Professional Investment Services

Debt and Government Spending Means You Should Be Wary of this Stock Market

Economic data around the world continues to disappoint. It certainly doesn’t paint a picture of a recovering economy. Yet that’s the impression the stock market gives you. You need to remain cautious and very sceptical of what the stock market is saying.


As you may have heard, the International Monetary Fund (IMF) warned last week of the growing risks of a pronounced global slowdown. From Bloomberg:


‘A key issue is whether the global economy is just hitting another bout of turbulence in what was always expected to be a slow and bumpy recovery or whether the current slowdown has a more lasting component,” the IMF said in its World Economic Outlook report. “The answer depends on whether European and U.S. policy makers deal proactively with their major short-term economic challenges.’


The IMF, and most other global bodies like it, are usually completely ignorant of what’s going on. You don’t get to a top position in these bureaucracies by thinking outside the box and fretting about economic downturns. You get there by sticking with the herd and not making any mistakes or ‘chicken little’ forecasts.

So the fact that the IMF has warned on this suggests that the economic issues we face are acute.

I do take issue with the IMF’s notion that ‘the answer depends on whether European and US policymakers deal proactively with their major short-term economic challenges.’

No Short Term Fix for too Much Debt


So often, analysis by the experts suggests all that is required to ‘fix’ the world’s economic problems is for policymakers to be ‘proactive’ or to deal with the problem.

Such rhetoric is flimsy, throwaway rubbish. And to suggest these are ‘short-term economic challenges’ is ridiculous. They are the result of a credit/debt system that has grown out of control.

As you no doubt know, the world’s economic problems are the result of too much debt. By this I mean the level of global debt overshadows the world’s stock of productive assets.

In one way or another, these productive assets provide the income to service the debt and create sustainable economic growth. If income growth is strong, things like a country’s debt-to-GDP ratio remains under control.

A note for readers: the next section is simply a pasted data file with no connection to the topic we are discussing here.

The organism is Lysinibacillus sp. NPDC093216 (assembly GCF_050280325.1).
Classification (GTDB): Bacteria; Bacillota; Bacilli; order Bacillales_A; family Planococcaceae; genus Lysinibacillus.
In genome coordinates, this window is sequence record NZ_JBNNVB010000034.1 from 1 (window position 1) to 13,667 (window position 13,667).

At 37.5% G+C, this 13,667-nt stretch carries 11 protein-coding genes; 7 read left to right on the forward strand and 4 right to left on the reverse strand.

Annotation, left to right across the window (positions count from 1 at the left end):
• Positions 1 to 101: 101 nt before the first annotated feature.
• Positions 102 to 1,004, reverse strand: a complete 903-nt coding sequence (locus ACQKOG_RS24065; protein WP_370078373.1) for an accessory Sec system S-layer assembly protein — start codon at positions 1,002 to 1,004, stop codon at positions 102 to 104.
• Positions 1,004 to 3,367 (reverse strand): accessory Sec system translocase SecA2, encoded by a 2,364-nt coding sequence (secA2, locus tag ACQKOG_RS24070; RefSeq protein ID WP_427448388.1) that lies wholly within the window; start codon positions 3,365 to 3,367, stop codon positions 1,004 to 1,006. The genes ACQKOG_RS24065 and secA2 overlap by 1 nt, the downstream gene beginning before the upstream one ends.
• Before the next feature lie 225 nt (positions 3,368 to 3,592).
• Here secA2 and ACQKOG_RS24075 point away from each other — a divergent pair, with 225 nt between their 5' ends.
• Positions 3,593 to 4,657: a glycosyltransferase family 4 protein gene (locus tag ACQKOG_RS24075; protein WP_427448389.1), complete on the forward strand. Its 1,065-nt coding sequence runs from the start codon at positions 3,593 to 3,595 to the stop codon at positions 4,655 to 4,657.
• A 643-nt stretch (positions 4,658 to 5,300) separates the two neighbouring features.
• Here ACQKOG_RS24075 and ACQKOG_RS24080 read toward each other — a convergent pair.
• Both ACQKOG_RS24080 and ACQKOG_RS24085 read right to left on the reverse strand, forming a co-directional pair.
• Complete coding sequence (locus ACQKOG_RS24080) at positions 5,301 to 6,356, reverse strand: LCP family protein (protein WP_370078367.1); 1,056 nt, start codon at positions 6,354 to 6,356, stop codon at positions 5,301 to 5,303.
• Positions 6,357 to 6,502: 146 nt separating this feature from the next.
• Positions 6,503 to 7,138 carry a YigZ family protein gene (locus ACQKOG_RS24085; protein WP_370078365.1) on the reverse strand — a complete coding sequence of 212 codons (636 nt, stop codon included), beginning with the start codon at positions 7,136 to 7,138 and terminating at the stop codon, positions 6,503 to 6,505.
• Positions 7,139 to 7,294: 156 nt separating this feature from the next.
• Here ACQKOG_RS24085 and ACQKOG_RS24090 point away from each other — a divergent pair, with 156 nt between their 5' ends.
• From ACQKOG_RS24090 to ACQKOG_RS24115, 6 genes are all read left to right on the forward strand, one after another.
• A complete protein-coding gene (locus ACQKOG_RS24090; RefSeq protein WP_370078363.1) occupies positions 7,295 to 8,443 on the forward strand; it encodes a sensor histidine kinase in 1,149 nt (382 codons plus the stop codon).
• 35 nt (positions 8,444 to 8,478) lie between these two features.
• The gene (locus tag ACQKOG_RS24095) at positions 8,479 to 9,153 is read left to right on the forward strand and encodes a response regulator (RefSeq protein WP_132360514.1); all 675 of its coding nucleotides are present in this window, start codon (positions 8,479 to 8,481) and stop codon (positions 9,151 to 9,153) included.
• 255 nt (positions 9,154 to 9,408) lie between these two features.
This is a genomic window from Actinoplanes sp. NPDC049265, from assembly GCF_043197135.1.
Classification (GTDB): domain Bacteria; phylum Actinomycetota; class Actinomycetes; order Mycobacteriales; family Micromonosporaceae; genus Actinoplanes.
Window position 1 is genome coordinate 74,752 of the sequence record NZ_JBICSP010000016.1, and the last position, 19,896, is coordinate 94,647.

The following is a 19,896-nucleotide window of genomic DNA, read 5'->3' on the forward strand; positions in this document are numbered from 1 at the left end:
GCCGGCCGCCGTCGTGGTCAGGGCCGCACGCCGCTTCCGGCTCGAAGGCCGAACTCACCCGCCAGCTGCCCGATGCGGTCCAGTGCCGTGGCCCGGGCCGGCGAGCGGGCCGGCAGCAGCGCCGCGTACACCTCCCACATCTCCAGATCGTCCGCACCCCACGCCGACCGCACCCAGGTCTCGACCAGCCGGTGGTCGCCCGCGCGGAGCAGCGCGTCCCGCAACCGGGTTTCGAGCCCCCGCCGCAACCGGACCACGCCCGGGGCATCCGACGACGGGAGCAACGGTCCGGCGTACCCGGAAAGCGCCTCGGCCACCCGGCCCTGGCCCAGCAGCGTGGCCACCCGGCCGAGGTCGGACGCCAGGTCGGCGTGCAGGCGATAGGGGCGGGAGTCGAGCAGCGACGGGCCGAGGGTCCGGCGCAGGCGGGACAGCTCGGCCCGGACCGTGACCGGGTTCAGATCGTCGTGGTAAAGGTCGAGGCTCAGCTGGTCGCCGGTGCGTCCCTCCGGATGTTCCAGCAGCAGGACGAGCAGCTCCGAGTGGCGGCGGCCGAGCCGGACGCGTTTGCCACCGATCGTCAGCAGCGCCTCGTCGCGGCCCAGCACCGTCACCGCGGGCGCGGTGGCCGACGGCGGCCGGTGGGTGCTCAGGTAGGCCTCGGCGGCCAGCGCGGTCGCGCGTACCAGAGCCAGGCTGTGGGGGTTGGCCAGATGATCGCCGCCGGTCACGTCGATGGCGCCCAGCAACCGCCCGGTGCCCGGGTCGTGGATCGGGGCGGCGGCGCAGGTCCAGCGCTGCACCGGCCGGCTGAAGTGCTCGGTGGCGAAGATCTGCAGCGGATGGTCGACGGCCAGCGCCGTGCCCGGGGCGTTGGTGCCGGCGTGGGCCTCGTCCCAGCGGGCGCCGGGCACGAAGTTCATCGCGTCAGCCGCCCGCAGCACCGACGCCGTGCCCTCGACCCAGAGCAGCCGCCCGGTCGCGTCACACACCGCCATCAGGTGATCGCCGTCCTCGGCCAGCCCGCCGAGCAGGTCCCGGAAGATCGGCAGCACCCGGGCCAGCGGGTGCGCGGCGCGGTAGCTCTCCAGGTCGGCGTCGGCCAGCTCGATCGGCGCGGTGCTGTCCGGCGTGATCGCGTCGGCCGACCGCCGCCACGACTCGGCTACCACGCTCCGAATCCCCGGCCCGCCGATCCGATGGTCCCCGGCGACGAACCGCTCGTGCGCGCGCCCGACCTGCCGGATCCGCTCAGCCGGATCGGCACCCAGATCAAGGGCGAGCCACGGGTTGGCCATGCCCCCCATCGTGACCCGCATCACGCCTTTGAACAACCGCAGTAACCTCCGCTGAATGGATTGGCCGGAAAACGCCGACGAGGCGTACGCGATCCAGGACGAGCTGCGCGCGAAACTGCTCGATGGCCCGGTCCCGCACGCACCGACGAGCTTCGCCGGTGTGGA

But in most of the world’s large economies debt-to-GDP ratios are getting worse. This means debt growth is higher than economic growth. In other words, the injection of additional debt does not produce much in the way of additional income. The debt is becoming increasingly unproductive.

This is not surprising, considering a very large portion of the world’s debt growth comes from government spending. Government spending (financed by borrowing) is the least productive form of spending. That’s because much of it is ‘consumed’ via welfare payments to maintain social cohesion.

Very little government spending these days goes into genuine productivity enhancing infrastructure projects (Australia’s National Broadband Network is the exception, but the potential productivity benefits are a long way off).

So injections of government spending provide a very short term (consumption led) boost to GDP, but once the stimulus wears off, the ‘recovery’ falters and calls for more spending grow louder. Meanwhile, the stock of government debt continues to grow and the economy must continue to service that debt with its smaller percentage of productive assets.

Knowledge is Power in this Economy


Can you see where this is going? With each new round of government spending or debt monetisation the ratio or proportion of healthy and productive assets diminishes.

This type of fiscal and monetary policy stimulus has been the cornerstone of the Western World’s economic policy for years now. In their desperation to avoid economic slowdowns or recessions, policymakers have created an incredibly fragile economic structure.

What I mean by that is that global debt levels are now so high, and the economic structure is so fragile (because it relies on continuing, unproductive government spending to keep its head above water), that a seemingly minor economic slowdown could morph into something far more drastic.

It’s like what hedge fund manager Ray Dalio mentioned in an interview recently. He said words to the effect that he was more worried about a depression than a recession. I think that concern is due to the fragility of the global economic structure.

And the IMF flippantly suggests policymakers just need to be proactive to deal with ‘major short-term economic challenges’?

They are seriously kidding themselves. When you have the world’s economic policeman spouting such nonsense, you know there’s not much hope for realistic policy prescriptions.

That’s because realistic policy prescriptions are not politically feasible. So instead we get coordinated stimulus…more government spending, more central bank debt monetisation and more liquidity injections.

This provides a short term boost to markets, as you’ve seen in recent months. But the reality is that the underlying structure of the financial system and the real economy, which provides fundamental support to markets and asset prices, becomes weaker with each round of stimulus.

Knowledge is the most powerful asset you can have in dealing with these treacherous markets. If you simply listen to the daily output of the mainstream financial media, you’d think things are fine.

Greg Canavan
Editor, Sound Money. Sound Investments